(Warning: NSFW language.)
It’s 13 minutes of some profoundly uncomfortable shit. And this is on day one. As other have pointed out: the chat with Bakhtanians where he desperately tries to justify sexually harassing women as part of the community is on day five of the week long competition.
Let’s just think about this for a second. Five days with Bakhtanians, that shining example of humanity making constant and seemingly unending offensive comments about her looks. About her body. About wanting to watch her pee, sleep, wanting to fuck her and pimp her out. Listening to him scream “Bitch” over and over again with all of the joy of a five-year old who’s figured out that naughty words make his parents react, then scream “RAPE THAT BITCH!” when a female character is taken down.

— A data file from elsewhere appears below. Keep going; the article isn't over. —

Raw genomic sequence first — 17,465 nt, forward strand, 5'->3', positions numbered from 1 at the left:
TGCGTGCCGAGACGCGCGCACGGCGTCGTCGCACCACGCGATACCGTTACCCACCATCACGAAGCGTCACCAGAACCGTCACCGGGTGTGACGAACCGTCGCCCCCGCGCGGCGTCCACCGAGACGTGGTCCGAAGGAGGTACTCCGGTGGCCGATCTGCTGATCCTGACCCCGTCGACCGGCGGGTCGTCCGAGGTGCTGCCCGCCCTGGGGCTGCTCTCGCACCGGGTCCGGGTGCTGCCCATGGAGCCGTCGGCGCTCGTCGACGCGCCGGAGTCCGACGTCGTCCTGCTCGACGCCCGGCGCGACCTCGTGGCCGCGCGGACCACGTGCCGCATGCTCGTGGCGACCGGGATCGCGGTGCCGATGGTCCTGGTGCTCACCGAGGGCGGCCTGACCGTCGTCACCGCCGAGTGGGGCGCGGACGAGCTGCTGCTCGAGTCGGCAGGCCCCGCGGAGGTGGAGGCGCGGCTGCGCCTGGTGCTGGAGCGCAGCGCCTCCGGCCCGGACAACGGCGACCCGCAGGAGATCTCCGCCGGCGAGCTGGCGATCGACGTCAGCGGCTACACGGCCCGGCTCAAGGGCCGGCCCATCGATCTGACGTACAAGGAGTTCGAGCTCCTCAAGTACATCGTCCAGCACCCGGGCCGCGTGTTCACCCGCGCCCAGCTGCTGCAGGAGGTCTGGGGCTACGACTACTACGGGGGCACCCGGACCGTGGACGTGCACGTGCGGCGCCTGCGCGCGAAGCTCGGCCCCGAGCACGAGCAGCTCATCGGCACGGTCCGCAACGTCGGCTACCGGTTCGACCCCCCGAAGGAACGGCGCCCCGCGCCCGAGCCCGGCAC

Look, man. What is unacceptable about that? There’s nothing unacceptable about that. These are people, we’re in America, man, this isn’t North Korea. We can say what we want.
– Aris Bakhtanians
Going by tweets, which she later took down, Pakozdi intmated that the only reason she was sticking around was because of a contract that required her to be there for the entire week.
So not only is she dealing with a creeper making rape jokes over and over again.. she’s legally stuck with him. She literally is not allowed to leave, at the risk of violating her contract with the competition.
She’s effectively trapped in there with him.
And before some of you decide to leap on me for using hyperbolic language, ask some of your female friends how they would feel dealing with that level of behavior day in and day out, with absolutely no recourse. Everybody else around her seems to be content to let it happen, if they’re not joining in on the “fun”.